Among the raft of VAT changes in the Chancellor’s Budget was the withdrawal of VAT relief on approved alterations to listed buildings. A number of constituents have got in touch with me about this, concerned that it will result in some of our most precious structures falling into disrepair as a result of the increased cost of maintaining them. You can see my response to constituents below:
Thank you for your recent letter regarding VAT exemptions on listed buildings.
You express your disappointment that the Chancellor’s actions in this year’s budget will have severe consequences for the heritage sector in Britain. You note from your own experience that the current zero-rate of VAT on work to listed buildings has made the difference between a project being viable or not.
I share your concerns that a consequence of these measures could be the increase in botched renovations which will have a damaging long term effect to some of the country’s finest architectural triumphs. It is also important to note that as well as the damage to heritage and tourism, the environmental effect of allowing these buildings to fall into disrepair could be widely damaging, causing demolitions and re-building projects. This flies in the face of the government’s supposed commitment to a green agenda.
Harriet Harman MP, Labour’s Deputy Leader and Shadow Culture, Media and Sport Secretary, has challenged the Government’s plans. She said:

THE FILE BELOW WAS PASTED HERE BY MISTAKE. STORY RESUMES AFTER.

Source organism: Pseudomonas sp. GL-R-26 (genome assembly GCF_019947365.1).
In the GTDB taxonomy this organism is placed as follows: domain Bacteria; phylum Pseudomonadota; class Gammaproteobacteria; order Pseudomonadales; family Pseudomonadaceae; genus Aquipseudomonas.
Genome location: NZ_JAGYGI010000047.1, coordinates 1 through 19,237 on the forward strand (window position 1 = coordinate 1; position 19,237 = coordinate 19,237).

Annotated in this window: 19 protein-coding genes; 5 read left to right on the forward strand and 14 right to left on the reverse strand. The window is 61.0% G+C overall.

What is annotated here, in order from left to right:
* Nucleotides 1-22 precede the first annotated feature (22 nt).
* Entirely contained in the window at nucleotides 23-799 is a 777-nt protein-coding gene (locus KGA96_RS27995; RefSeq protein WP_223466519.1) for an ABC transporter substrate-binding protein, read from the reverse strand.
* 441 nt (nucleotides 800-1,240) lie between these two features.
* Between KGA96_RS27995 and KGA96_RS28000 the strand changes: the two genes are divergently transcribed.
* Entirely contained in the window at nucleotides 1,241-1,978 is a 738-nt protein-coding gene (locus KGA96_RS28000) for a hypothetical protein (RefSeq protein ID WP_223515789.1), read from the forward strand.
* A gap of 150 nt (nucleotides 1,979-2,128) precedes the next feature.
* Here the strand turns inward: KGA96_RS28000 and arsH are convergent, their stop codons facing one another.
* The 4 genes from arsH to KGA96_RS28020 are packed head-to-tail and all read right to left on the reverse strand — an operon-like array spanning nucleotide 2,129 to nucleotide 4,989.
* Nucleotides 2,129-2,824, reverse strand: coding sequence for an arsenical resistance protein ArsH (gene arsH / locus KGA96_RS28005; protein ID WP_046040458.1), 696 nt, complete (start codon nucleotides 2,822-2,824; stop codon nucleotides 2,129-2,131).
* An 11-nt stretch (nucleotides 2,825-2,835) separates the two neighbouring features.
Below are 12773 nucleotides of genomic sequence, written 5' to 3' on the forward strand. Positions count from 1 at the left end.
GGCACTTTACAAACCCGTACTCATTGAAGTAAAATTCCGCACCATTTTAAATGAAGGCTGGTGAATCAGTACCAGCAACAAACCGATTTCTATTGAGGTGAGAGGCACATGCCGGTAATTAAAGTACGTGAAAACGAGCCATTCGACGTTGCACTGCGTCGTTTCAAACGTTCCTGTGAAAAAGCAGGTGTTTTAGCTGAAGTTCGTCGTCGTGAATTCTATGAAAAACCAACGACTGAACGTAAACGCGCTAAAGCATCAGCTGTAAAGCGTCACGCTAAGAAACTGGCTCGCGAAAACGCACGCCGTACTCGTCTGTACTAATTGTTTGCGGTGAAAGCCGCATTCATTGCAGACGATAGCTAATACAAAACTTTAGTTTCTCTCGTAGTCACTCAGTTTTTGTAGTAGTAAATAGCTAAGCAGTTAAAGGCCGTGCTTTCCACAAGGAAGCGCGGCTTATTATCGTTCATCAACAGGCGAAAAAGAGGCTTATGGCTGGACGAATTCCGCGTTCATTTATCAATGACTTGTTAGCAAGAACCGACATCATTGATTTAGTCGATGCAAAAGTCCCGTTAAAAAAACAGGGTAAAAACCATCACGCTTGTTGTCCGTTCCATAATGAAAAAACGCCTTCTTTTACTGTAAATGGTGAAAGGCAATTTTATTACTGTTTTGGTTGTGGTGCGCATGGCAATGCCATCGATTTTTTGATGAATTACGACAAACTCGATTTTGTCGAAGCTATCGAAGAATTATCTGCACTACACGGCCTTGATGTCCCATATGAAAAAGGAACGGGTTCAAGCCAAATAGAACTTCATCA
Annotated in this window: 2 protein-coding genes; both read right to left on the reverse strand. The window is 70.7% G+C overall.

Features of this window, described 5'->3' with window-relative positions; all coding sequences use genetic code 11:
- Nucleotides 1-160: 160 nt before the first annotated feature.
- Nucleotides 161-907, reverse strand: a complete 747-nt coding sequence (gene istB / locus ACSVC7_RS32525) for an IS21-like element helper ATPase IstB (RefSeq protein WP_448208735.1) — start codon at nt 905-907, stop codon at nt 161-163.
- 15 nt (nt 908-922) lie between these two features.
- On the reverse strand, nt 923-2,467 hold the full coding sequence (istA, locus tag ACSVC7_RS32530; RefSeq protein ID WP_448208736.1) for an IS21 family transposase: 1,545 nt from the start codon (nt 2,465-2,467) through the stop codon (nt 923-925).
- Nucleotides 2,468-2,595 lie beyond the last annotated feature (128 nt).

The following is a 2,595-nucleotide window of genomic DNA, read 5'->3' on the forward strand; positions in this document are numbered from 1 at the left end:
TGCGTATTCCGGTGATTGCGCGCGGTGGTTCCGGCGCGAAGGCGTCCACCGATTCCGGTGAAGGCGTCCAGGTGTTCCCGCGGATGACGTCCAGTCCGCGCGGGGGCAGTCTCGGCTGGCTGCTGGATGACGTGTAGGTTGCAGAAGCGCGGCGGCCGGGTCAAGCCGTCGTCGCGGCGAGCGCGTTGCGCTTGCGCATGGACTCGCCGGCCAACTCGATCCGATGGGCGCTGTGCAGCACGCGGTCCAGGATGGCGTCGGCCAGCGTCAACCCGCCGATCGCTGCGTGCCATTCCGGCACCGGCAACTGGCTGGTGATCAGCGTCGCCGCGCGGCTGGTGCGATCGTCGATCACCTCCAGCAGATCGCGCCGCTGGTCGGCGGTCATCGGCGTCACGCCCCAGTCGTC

“Listed buildings are our country’s heritage – our past and our values built into bricks and mortar. The Government’s plan to scrap the zero-rating for approved alterations, alterations which will allow them to continue serving their communities, threaten their future as well as their past.
“In his Easter message, the Prime Minister told the nation that the values of the church make our country what it is. But this year’s Budget threatens churches across the country that serve their congregations and wider communities.
“I urge the Government to reconsider.”
There has recently been a small victory, in large part down to the pressure put on the Government by campaigners such as yourself. The Government has committed an additional £30 million for the Listed Places of Worship Scheme. My colleague Harriet Harman recently issued Labour’s response to this development:
“This Government’s u-turn is a victory for the campaign by churches and local communities against a wrong-headed proposal in the shambolic Budget.
“But it won’t help the National Trust, all the museums, galleries, theatres, libraries and community centres that are in listed buildings, and which are important for heritage, tourism and local communities. They will still be clobbered by the 20 per cent tax increase, so George Osborne must think again on this.”
I can assure you that Harriet and the rest of Labour’s front bench team will continue to urge the government to change their plans when the opportunity arises.
Of course if you would like to comment further on this issue, you can contact me by email on email@example.com.